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HTML sanitization bypass in Ruby Sanitize 5.2.1+

Michał Bentkowski

July 22, 2020

On Jun 16, 2020 a security advisory for Ruby Sanitize library was released about an issue that could lead to complete bypass of the library in its RELAXED config. I have found this bug during a penetration test conducted by Securitum, and in this post I'll explain how I came up with the idea of the bypass and show how it worked.

Sanitizer basics

This section contains basic information about the idea of HTML sanitizers and how they work. If you're familiar with this topic, you can safely skip to the next section.

Sanitize is a Ruby library that acts as an HTML sanitizer. Its goal is to take an untrusted HTML markup, remove potentially unsafe elements and attributes, and produce new, "safe" HTML. Actually, sanitize is allowlist-based, which means that it removes all elements and attributes that are not contained in a list. You can define your own allow-list (for instance, you may want to allow only <b> and <i> tags), but there are a few predefined ones. In this post I'll specifically talk about config named RELAXED with the following list of allowed elements:

a abbr address article aside bdi bdo blockquote body br caption cite
                  code col colgroup data dd del dfn div dl dt figcaption figure footer 
                  h1 h2 h3 h4 h5 h6 head header hgroup hr html img ins kbd li main mark 
                  nav ol p pre q rp rt ruby s samp section small span strike style sub 
                  summary sup sup table tbody td tfoot th thead time title tr ul var wbr

Usually the work of a sanitizer can be summarized in three steps:

    > Parse HTML into the DOM tree.
    > Remove not allowed elements and attributes from the DOM tree.
    > Serialize the new DOM tree into HTML markup.

As an example, let's see how a sanitizer would process the following markup:

ABC<script>alert(1)</script><img src=1 onerror=alert(2)>

It is parsed into the following DOM tree:

The script tag and onerror attribute are not in the allowlist, and would get deleted. This would result in the following DOM tree:

And after serialization:

ABC<img src="1">

To summarize, thanks to sanitization the initial unsafe HTML was rewritten to a safe form.

Parsing and serialization of STYLE

The allowlist of sanitize library contains the style element; this looked promising because it exhibits some specific behavior. First of all, the HTML parser doesn't decode HTML entities within the <style>. Consider the following HTML:

<div>I &lt;3 XSS</div>
                  <style>I &lt;3 XSS</style>

It gets parsed to the following DOM tree:

Note that &lt; entity is decoded to < in <div> but it is not decoded at all within <style>.

Similarly, serialization of text content of most elements yields escaped text (that is, &"<> are substituted with &amp;&quot;&lt;&gt; respectively) but for some elements, <style> included, the text is written literally.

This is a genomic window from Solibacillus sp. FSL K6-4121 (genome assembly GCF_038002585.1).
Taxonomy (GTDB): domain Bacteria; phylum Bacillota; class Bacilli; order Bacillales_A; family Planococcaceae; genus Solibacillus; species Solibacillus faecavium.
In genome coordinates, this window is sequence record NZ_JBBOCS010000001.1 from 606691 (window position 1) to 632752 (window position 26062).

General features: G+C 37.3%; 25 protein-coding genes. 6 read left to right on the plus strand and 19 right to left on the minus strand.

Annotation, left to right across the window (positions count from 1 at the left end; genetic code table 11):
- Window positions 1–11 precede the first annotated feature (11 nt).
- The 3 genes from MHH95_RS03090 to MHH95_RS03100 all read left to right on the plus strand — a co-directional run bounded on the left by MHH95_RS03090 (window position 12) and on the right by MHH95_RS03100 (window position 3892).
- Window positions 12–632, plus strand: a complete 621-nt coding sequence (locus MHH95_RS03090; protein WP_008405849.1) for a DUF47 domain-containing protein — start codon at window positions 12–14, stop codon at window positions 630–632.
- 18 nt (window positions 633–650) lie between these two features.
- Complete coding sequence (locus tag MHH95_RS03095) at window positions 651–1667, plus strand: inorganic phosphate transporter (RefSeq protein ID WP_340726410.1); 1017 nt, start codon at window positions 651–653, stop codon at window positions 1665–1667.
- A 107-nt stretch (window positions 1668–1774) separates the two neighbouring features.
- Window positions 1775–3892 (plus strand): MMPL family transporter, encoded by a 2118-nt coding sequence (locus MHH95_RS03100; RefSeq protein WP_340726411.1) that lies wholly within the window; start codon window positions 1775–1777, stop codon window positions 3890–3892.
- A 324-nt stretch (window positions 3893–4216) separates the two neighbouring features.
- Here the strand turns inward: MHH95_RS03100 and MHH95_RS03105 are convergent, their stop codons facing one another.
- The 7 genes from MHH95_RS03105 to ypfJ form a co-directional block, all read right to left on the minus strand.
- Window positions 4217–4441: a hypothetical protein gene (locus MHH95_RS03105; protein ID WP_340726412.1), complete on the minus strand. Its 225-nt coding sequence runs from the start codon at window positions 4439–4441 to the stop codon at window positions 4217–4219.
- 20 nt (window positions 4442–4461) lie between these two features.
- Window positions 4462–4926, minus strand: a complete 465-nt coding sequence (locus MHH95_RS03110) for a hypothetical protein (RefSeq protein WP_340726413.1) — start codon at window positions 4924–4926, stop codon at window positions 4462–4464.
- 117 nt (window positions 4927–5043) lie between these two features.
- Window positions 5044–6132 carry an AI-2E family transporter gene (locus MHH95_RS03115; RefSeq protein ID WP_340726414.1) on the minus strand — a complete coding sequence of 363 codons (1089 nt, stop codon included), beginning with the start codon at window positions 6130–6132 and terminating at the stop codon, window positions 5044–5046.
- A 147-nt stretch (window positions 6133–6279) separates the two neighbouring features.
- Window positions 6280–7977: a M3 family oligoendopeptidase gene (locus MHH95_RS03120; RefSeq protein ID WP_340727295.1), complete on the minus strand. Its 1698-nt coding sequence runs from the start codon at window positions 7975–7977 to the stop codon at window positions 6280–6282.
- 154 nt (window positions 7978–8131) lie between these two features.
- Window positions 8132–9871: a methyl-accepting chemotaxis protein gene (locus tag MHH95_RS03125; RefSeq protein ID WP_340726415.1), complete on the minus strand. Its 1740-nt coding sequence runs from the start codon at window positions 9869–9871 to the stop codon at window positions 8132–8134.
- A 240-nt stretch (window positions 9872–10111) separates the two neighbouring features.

Consider the following DOM tree:

It is serialized to:

<div>I &lt;3 XSS</div>
                  <style>I <3 XSS</style>

Note that < was escaped to &lt; in <div> but not in <style>.

The fact that text is not escaped in <style> has an important effect: if the text content of <style> is equal to </style><img src onerror=alert(1)>, as in the following DOM tree:

Then it is serialized to:

<style></style><img src onerror=alert(1)>

And when the serialized form is parsed again, an XSS is introduced. This risk is directly mentioned in the HTML specification:

The question that remains is: how to put text </style> within STYLE element?

The answer is...

Foreign content

The HTML specification has a pandora box of security issues called foreign content. In a nutshell, foreign content is introduced when <svg> or <math> tag is opened in the markup; and the parsing changes drastically. The two characteristics of <style> I mentioned in the previous section are no longer true. If <style> is descendant of <svg> or <math>, then HTML entities are decoded on parsing as well as the text is HTML-encoded on serialization.

To show it a simple example: we start with the following markup:

<svg><style>I &lt;3 XSS

It is parsed to the following DOM tree:

Note that &lt; was decoded to < which was not the case when <style> was outside of <svg>. The DOM tree is serialized back to:

<svg><style>I &lt;3 XSS</style></svg>

Again, while < was not encoded to &lt; in <style>, the rule no longer applies to <style> being a child of <svg>.

Sanitize bypass

Going back to the point, let's see how the Sanitize library could be bypassed. The RELAXED config allowed <style> element but not <svg> or <math> elements. Sanitize use Google Gumbo parser, which is an HTML5-compliant parser, so it is fully aware of all specifics I mentioned above.

Sanitize sanitized CSS rules too, but the easy trick to put arbitrary content in <style> was just to do it within a comment.

So the bypass was as follows:

<svg><style>/*&lt;/style>&lt;img src onerror=alert(1)*/

Let's go step-by-step. First, Sanitize parses the markup to the following DOM tree:

<svg> is not in the allow-list and gets deleted. However, the content of <svg> was left behind. So at this point the DOM tree is as follows:

There is nothing more to sanitize, hence the code is serialized to:

<style>/*</style><img src onerror=alert(1)>*/

And this introduces the XSS.


Ruby Sanitize library had a security issue that made it possible to bypass it completely should the website use the RELAXED config. After my report, the default behavior of removing <svg> and <math> elements was altered so that their content is also removed.

I'd like to thank Ryan Grove (the maintainer of the library) for his quick reaction for my report; the fix was released 24 hours after my initial report. Great work!

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